Are you a “sedentary athlete” with autoimmune Hashimoto’s low thyroid?
Working out every day while managing Hashimoto’s low thyroid is a great way to support your immune system (as long as you're not over training). However, recent studies show if you're sitting the rest of the time, you are still subject to the same negative effects of "sitting disease." Luckily you can do something about it by getting up and moving every half hour or so. The good news about this research for patients with Hashimoto’s still coping with exhaustion is it means you don’t have to be a athleteci superstar to reap the benefits of moving little bits throughout the day.
Exercise doesn’t make up for too much sitting
With our sedentary screen-based lives today, athletes today gets less exercise than non-athletes of the past. The average person — even those who exercise daily — spends an incredible 7 to 9 hours each day sitting, whether for work, TV watching, or driving. Sitting this much puts us at significant risk for health concerns such as diabetes, heart disease, cancer, increased risk of dementia, and early death, and the risk increases the more you sit. As you can imagine, these risks do not bode well for someone working to manage Hashimoto’s hypothyroidism either, as they tie back to increased inflammation. Too much sitting leads to joint stiffness, back pain, disk damage, digestive issues, insulin resistance, flabby muscles, and poor circulation. All of these conditions worsen an autoimmune condition such as Hashimoto’s low thyroid.
Simple lifestyle changes create big changes in health
According to the research, sitting for more than 2 hours at a time is unhealthy. Researhers recommend standing up and moving every 30 minutes to protect your health. This means you don’t have to be a crossfit athlete to lower your disease risk and better manage your Hashimoto’s low thyroid. Basic physical activity such as standing and walking are more vital to good health than most people realize. They support the body's metabolism and use more daily energy than moderate-to-high intensity activities. Moving throughout the day boosts metabolism, improves circulation, regulates blood pressure, tones muscles, deters chronic pain, improves bone health, and increases energy. This helps prevent disease. Below are ways you can avoid sitting disease. For the Hashimoto’s low thyroid patient, incorporate these habits to better manage autoimmune Hashimoto's low thyroid.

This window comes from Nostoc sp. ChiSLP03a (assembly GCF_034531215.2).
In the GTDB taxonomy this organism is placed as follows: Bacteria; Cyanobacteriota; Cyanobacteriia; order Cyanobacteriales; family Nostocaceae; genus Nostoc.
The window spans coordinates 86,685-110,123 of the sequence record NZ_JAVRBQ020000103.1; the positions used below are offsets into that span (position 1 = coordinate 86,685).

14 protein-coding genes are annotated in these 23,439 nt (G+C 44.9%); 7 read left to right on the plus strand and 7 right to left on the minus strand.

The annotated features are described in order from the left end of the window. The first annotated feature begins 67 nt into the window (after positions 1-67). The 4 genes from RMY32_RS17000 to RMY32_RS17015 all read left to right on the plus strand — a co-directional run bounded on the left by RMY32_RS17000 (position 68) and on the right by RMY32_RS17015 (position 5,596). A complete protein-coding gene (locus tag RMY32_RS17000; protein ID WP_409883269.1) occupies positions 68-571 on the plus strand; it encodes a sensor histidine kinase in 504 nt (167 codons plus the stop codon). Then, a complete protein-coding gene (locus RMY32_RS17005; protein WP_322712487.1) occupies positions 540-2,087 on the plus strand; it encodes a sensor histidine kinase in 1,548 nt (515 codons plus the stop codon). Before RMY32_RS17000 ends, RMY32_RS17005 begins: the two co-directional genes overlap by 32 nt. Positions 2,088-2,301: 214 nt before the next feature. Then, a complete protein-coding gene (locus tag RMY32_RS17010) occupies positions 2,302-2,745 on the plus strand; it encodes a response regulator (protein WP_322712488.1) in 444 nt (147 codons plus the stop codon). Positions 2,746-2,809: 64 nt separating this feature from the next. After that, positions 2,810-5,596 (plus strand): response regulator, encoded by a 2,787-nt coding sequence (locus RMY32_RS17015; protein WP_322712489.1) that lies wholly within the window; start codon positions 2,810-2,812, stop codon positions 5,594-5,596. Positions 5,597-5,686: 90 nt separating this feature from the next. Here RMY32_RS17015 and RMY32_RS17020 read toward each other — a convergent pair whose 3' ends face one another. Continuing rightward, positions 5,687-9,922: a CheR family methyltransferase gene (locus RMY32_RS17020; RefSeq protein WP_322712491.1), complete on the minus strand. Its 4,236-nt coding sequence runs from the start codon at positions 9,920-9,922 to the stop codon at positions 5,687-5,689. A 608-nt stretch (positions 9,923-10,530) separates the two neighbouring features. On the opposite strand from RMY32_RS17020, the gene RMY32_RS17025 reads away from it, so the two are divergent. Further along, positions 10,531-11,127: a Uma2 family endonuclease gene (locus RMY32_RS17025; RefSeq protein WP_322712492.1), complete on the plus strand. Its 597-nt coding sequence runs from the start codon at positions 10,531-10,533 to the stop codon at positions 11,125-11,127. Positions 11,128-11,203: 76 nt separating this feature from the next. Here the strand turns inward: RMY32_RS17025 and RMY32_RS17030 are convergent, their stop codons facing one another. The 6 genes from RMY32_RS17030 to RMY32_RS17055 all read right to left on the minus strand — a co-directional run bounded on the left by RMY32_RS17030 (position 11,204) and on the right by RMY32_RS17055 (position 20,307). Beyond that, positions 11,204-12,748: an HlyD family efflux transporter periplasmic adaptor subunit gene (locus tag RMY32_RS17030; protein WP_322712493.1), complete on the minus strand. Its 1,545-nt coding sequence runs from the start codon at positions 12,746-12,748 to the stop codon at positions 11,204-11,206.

Daily habits that reduce sitting disease risks
Do a few jumping jacks or pushups during breaks (great for mental clarity too).
Stand while on the phone, at breaks, or lunch.
Walk to the next bus stop.
Walk to communicate with coworkers instead of messaging.
Invite coworkers to walking meetings.
Use an exercise ball as a chair.
Try a standing desk, treadmill-ready desk, or a high table or countertop.
Walk or bike to work.
Move around for one to three minutes every half hour at work.
One of the main goals at RedRiver Health and Wellness Center is to work with patients to improve their health, wellbeing, and quality of life. The RedRiver Health and Wellness Center team is passionate about helping ailing patients achieve optimal health, and we truly care about the success of each and every patient.
RedRiver chiropractic physicians are great advocates for prescribing physicians and endocrinologists. In fact, many of our patients see their prescribing physician(s) more frequently while under our care than they would otherwise. Our goal is not to replace our patients’ primary care physicians and specialists, but to complement their care by providing patients with nutrition, diet, lifestyle and educational support and strategies. This way, patients can learn to manage their symptoms more efficiently. We have developed rewarding relationships with many prescribing physicians across the country, and we strive to continue to building relationships with MDs, DOs, NPs, and NMDs. When health professionals can work together for the benefit of the patient’s health, it becomes a win/win situation for the one who matters most—the patient.